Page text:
Mommy is back
When he was a neo natal, still in swaddling clothes, his young upwardly mobile mommy would always be under the gun. Either partner of the career couple would stay back and swap the rule of baby sitters. Tinkies, with two incomes, nanny and kids would leave him with the nanny for his day care. If the nanny was not alive or was in poor health, unable to look after the baby, the maternal granny would take over the charge of baby minder while the mommy and papa were out on work. Some yuppies would even permanently send kids to their ‘nani hal’, the mother’s ancestral home.
People are undecided about growing. The college educated young couples get on and even get up in the world. The young professionals in dual career families in metros and capital cities once thought nothing of jumping in the old Bimmer (BMW) and heading down to the local gourmet of some Brie. The traditional simplicities buckle under the swagger of yuburbia. In a bid to derive their sense of identity and worth from their abilities to earn and to get the equal power the yummies (young upwardly mobile mommies) set out to break the nature’s laws. Gary Becker, the 1992 Nobel laureate encourages them to think of economic forces that influence people to get married and have children (like the decisions to buy a new car or change jobs).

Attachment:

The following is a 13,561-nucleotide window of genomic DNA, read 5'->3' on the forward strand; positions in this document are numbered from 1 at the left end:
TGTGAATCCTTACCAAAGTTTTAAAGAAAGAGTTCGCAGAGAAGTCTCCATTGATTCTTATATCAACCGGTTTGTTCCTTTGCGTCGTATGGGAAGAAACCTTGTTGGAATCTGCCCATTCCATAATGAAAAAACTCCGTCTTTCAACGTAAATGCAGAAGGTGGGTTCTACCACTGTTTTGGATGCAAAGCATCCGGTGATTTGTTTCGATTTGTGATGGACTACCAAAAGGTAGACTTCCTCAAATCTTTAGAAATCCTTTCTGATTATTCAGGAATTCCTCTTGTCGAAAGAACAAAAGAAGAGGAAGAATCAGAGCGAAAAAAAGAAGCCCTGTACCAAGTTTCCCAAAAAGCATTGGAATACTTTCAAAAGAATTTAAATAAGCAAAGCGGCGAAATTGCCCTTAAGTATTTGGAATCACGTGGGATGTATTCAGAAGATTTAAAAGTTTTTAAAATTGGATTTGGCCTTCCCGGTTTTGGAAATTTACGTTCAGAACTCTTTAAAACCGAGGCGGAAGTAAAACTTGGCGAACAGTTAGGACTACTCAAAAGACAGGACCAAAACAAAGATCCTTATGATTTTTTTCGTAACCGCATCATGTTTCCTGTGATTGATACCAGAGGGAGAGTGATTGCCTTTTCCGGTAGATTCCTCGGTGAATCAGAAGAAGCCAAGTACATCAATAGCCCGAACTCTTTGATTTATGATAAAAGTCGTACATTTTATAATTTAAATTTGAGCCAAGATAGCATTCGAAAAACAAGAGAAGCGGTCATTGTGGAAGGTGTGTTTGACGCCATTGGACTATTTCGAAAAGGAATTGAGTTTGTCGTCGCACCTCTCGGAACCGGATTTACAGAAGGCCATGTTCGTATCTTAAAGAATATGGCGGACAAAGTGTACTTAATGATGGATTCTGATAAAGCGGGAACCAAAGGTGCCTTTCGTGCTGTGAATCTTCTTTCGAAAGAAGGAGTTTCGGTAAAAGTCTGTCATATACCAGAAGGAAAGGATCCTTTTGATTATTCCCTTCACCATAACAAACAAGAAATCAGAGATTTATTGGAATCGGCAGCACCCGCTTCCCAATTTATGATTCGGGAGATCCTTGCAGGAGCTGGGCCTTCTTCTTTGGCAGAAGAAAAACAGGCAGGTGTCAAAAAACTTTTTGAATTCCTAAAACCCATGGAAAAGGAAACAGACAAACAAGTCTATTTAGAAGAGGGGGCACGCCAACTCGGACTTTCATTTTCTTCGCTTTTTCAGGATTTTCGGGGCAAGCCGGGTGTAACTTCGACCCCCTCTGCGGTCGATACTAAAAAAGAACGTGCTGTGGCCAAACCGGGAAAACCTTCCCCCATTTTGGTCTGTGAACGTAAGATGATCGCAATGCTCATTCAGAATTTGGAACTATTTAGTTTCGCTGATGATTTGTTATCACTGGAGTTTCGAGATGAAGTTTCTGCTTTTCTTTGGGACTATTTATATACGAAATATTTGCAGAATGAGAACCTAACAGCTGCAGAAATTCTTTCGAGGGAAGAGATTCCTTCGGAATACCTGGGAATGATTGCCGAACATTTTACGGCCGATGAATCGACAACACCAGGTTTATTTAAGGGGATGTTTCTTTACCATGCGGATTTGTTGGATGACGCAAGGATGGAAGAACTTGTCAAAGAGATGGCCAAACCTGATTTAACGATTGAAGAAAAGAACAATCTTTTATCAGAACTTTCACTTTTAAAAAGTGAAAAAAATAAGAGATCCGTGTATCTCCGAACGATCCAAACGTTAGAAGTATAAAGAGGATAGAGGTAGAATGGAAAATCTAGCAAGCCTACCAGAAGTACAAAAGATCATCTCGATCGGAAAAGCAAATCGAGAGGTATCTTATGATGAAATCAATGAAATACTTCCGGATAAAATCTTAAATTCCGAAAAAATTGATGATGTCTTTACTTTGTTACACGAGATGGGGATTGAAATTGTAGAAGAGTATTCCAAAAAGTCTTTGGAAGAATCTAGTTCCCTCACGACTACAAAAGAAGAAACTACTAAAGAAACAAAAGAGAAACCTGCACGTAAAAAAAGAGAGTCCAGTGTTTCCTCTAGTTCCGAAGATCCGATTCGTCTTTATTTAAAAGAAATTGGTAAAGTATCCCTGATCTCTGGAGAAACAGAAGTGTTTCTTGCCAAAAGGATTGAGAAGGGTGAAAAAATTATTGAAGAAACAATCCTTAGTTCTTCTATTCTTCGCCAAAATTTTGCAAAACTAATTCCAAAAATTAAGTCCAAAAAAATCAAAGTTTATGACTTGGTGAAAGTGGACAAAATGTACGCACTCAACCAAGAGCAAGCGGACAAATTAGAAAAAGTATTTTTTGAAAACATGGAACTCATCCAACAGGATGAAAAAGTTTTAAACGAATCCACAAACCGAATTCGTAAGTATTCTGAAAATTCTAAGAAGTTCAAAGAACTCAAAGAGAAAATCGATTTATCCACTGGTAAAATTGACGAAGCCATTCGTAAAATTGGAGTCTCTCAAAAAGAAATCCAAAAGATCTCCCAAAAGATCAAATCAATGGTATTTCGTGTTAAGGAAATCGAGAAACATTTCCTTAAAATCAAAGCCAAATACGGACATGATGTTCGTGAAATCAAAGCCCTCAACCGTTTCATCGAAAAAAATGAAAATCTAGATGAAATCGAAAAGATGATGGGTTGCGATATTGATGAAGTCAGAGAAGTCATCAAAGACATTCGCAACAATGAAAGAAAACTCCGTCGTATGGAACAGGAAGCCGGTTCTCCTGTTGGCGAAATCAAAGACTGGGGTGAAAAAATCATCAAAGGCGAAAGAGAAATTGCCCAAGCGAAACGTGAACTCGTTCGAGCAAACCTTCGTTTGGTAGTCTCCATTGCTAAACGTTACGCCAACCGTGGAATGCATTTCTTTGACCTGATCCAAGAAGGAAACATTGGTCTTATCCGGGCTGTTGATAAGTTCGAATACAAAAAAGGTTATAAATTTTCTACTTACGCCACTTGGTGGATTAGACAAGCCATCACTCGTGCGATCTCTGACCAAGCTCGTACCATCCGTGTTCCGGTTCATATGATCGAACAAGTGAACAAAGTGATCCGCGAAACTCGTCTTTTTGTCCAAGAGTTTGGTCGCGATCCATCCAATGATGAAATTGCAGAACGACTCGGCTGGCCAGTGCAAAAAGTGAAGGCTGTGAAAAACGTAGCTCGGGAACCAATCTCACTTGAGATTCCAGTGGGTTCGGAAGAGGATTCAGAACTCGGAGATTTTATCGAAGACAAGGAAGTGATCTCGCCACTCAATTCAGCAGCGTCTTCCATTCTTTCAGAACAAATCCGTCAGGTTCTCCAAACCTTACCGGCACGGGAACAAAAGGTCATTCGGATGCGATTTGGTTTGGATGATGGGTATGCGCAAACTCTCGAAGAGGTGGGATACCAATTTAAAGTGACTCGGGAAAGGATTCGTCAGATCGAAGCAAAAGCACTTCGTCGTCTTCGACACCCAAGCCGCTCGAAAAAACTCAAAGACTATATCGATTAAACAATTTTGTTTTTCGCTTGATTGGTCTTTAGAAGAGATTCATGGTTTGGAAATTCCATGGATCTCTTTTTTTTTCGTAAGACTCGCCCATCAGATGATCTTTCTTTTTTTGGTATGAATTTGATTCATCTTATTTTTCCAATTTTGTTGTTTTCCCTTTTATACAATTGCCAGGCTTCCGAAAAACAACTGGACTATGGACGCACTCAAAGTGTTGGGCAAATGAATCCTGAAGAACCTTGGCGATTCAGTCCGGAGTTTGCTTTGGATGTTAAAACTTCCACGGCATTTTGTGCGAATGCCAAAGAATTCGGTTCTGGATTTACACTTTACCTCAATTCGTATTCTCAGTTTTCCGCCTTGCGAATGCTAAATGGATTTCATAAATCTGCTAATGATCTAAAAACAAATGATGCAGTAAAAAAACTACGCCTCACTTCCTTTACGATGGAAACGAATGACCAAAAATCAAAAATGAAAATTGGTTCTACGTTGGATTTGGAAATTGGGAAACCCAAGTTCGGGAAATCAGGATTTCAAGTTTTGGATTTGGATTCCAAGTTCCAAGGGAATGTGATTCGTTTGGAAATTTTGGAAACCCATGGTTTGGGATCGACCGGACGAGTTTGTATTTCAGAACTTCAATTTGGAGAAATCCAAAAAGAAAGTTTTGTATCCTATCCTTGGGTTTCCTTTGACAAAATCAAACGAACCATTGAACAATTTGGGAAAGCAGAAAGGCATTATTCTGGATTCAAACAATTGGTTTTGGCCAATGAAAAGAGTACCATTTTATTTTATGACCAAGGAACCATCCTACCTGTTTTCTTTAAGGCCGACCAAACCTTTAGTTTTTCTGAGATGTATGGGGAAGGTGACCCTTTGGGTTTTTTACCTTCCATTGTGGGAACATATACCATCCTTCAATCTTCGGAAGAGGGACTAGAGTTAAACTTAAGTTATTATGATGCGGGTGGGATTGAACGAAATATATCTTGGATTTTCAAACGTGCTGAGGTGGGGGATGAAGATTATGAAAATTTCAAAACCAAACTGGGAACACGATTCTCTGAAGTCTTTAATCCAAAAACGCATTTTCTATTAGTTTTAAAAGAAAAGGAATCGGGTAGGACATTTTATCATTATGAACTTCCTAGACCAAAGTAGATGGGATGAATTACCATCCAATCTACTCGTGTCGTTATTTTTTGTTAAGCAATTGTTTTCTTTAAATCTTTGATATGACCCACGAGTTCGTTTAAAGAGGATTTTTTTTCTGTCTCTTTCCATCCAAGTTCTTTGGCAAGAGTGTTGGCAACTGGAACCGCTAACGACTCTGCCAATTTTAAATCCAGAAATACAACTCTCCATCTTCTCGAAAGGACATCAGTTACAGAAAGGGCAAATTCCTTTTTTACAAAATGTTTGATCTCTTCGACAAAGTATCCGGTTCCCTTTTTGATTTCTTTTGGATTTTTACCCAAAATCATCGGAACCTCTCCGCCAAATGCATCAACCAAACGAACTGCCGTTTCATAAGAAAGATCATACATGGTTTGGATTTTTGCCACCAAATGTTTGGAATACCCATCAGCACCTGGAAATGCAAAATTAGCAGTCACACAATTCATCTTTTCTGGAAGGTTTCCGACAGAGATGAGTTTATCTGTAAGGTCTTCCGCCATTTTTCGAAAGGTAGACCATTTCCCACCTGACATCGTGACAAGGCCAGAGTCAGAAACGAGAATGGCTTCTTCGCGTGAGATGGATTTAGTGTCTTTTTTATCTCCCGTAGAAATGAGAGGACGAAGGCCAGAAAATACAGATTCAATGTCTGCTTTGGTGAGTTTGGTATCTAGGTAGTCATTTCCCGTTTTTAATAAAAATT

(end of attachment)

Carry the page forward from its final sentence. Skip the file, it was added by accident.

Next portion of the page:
Mommy tumbles out of her bed at cockcrow. She bows before Merciful to seek forgiveness to her sins. It is not many minutes before she is finished with the cooking of the breakfast and lunch. Latchkey kid has since long been there in the bath room and the mom is thundering at the top of her voice impressing upon him to finish with his bath to catch the school bus on time. Papa who hit the deck at sun up has ironed the uniform and polished the shoes of the kid. School bag, lunch box and water bottle are there on the table to be had. Every body is in hot haste to finish fast.
Latch key kid goes to school and gets home from school. As he returns from his school he collects keys from the neighbours or from the hiding palace or takes it out from the neck (his mother put in on a chain around it), lets himself into his house and looks after himself. He changes his dress and settles down in front of TV or plays with his indoor games or roller skates. He may even settle down at the neighbour’s house till either of the career parents returns fro the office. In the event neighbours are not home he waits on the roadside like an orphan vainly trying to control the pangs of hunger. When the mama returns from office the hungry soul heaves a sigh of relief.
‘Mommy is back home!’